In this paper, we report the results of a study of English speakers who have learned Spanish as a second language. All were late learners who have achieved near- advanced proficiency in Spanish. The focus of the research is on the production of subject-verb agreement errors and the factors that influence the incidence of such errors. There is some evidence that English and Spanish subject-verb agreement differ in susceptibility to interference from different types of variables; specifically, it has been reported that Spanish speakers show a greater influence of semantic factors in their implementation of subject-verb agreement (Vigliocco, Butterworth, & Garrett, 1996). In our study, all participants were tested in English (LI) and Spanish (L2). Results indicate nearly identical error patterns: these speakers show no greater influence of semantic variables in the computation of agreement when they are speaking Spanish than when they are speaking English.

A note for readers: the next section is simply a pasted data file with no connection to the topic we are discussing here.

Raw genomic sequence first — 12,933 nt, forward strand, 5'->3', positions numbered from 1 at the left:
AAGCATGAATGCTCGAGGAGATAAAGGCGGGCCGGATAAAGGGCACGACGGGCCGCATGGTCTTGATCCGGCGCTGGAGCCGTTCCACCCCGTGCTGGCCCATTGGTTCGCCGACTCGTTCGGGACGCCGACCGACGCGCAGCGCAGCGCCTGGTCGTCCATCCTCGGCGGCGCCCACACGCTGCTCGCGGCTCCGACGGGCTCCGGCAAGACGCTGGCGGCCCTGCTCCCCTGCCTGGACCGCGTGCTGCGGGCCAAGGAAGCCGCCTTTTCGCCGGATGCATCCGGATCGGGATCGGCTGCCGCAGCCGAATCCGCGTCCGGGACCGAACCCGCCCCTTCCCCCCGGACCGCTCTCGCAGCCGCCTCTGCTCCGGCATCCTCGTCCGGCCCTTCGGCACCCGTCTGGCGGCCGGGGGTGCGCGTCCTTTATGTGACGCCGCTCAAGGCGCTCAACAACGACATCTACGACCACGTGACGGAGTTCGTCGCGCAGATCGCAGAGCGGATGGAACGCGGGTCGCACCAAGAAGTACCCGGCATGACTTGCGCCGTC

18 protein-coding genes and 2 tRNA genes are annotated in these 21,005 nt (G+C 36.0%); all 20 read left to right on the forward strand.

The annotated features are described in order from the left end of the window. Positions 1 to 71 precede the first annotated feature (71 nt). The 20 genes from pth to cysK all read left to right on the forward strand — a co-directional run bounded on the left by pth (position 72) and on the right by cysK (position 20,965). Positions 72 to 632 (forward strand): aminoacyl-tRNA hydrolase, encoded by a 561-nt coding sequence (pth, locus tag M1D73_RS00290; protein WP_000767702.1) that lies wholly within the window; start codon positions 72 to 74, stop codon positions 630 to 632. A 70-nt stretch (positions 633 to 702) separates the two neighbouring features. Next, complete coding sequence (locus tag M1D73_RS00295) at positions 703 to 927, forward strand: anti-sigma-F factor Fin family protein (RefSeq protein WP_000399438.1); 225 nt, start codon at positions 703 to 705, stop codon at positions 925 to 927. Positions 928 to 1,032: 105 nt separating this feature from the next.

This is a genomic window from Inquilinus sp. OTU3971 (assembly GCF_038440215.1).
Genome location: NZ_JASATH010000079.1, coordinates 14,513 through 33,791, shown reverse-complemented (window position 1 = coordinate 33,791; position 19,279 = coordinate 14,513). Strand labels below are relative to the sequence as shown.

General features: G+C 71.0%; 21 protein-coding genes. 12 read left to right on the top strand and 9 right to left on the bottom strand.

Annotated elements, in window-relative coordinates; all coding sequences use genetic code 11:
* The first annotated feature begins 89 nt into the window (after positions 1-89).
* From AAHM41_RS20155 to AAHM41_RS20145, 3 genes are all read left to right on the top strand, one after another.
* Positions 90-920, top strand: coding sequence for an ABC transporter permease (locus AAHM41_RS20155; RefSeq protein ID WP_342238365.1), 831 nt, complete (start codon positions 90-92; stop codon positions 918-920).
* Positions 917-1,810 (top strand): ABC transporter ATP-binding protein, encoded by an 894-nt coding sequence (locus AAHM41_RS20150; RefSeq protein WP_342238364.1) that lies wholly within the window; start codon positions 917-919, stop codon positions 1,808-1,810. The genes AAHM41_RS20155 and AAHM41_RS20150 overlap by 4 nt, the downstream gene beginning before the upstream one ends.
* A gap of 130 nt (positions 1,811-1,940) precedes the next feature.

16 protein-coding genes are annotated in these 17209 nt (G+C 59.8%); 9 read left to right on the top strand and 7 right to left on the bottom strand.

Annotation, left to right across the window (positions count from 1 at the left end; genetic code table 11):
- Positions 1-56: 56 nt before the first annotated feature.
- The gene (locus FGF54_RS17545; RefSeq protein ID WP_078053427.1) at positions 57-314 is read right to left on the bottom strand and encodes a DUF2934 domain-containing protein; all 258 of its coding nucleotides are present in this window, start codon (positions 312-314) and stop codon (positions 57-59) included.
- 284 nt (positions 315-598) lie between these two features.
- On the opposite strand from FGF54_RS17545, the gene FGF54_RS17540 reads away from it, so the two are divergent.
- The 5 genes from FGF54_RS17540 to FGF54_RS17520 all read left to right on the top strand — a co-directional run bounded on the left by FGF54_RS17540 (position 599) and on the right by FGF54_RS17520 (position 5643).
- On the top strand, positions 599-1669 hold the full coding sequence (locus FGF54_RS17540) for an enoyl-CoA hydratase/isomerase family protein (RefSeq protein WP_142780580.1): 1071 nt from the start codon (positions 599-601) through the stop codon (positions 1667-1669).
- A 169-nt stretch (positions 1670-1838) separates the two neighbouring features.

- Second language production
- Subject-verb agreement
ASJC Scopus subject areas
- Experimental and Cognitive Psychology
- Arts and Humanities (miscellaneous)